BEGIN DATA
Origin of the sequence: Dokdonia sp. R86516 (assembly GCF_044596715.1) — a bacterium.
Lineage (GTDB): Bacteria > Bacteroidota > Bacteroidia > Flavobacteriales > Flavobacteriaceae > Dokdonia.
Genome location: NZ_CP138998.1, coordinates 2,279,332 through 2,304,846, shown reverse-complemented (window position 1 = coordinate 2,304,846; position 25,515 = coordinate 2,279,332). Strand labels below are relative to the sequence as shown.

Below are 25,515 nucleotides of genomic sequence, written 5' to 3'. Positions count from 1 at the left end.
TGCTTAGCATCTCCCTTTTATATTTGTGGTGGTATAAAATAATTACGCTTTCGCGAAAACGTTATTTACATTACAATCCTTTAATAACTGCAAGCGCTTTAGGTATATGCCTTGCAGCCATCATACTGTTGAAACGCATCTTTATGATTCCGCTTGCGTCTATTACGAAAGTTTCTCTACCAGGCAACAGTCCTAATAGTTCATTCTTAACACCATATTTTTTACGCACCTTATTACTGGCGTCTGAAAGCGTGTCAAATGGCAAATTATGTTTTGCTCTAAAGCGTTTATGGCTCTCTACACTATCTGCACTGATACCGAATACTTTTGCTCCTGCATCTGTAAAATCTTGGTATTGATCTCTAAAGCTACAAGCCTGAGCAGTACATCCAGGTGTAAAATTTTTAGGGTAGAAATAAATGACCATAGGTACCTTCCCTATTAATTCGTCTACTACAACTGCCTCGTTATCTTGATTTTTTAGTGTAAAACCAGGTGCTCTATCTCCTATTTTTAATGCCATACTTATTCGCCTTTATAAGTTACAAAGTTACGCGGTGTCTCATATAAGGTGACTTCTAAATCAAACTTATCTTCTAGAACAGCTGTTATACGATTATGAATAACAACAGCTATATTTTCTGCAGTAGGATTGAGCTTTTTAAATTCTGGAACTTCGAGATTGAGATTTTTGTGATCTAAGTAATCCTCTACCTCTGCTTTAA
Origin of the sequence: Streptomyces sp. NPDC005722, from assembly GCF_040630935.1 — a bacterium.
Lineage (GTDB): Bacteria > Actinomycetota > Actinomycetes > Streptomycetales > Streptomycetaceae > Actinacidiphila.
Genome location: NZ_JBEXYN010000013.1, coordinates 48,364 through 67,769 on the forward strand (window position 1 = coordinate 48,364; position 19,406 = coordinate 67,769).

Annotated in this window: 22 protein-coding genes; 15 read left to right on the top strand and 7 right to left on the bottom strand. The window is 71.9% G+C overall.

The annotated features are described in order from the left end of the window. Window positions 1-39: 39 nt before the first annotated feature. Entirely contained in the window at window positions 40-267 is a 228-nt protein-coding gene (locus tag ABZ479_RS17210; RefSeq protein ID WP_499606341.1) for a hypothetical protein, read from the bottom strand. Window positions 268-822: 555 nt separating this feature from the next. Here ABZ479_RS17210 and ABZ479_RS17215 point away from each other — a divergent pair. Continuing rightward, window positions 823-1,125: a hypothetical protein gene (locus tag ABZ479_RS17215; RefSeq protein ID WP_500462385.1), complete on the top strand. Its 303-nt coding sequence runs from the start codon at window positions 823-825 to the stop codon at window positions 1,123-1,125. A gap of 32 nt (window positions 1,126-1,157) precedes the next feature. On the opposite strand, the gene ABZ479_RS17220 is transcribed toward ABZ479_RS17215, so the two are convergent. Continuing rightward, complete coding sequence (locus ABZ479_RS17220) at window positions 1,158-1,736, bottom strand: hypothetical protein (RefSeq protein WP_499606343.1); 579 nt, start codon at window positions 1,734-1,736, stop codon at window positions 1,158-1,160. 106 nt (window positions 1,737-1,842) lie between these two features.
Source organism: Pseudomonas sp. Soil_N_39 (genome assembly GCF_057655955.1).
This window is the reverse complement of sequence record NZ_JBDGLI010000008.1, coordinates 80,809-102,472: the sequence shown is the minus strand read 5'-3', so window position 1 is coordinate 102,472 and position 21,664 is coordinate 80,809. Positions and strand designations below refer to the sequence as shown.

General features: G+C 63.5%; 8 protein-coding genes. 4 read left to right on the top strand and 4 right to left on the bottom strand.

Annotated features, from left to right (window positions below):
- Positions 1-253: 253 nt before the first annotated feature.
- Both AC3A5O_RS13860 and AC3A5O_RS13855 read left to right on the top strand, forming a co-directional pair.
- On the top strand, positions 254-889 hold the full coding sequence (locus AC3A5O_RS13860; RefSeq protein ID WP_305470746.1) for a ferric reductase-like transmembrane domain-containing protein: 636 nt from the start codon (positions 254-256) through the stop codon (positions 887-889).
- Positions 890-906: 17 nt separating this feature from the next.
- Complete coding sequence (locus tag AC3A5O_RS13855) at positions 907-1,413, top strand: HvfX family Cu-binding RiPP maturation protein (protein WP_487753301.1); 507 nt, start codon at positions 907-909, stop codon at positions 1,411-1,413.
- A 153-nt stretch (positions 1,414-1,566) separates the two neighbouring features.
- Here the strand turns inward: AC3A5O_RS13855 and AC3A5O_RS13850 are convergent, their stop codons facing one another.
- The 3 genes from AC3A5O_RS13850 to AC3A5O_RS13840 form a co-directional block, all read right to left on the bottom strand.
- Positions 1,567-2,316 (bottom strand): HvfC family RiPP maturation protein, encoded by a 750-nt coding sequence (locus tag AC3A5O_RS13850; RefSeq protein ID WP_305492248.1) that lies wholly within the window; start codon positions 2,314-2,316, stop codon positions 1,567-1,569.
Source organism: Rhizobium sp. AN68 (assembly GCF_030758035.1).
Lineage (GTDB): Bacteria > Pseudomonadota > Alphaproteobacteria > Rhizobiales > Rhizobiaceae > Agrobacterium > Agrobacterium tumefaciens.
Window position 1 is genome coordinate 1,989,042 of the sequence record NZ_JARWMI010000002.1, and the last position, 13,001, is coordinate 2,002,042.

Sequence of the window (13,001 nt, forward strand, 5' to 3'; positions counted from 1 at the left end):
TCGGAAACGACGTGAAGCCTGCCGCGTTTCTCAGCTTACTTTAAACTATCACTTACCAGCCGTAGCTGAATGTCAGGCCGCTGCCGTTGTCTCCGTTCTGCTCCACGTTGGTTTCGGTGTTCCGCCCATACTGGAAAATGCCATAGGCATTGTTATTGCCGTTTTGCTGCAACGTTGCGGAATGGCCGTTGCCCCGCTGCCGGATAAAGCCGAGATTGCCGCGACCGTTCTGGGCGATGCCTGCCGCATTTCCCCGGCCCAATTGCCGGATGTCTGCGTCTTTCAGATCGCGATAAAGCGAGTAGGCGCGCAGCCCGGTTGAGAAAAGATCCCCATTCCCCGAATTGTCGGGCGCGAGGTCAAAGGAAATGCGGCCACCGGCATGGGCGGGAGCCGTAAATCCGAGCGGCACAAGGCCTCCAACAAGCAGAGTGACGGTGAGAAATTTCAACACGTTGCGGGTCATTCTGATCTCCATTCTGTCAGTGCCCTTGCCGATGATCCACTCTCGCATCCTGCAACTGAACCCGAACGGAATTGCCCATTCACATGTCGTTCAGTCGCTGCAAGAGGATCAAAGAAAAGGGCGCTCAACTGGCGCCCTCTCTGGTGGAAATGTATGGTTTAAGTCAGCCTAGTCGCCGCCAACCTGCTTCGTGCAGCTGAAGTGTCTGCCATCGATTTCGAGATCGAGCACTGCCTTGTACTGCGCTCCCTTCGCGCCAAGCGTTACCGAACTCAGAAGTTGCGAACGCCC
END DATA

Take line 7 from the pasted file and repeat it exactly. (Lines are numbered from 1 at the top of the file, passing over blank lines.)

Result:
Lineage (GTDB): Bacteria > Actinomycetota > Actinomycetes > Streptomycetales > Streptomycetaceae > Actinacidiphila.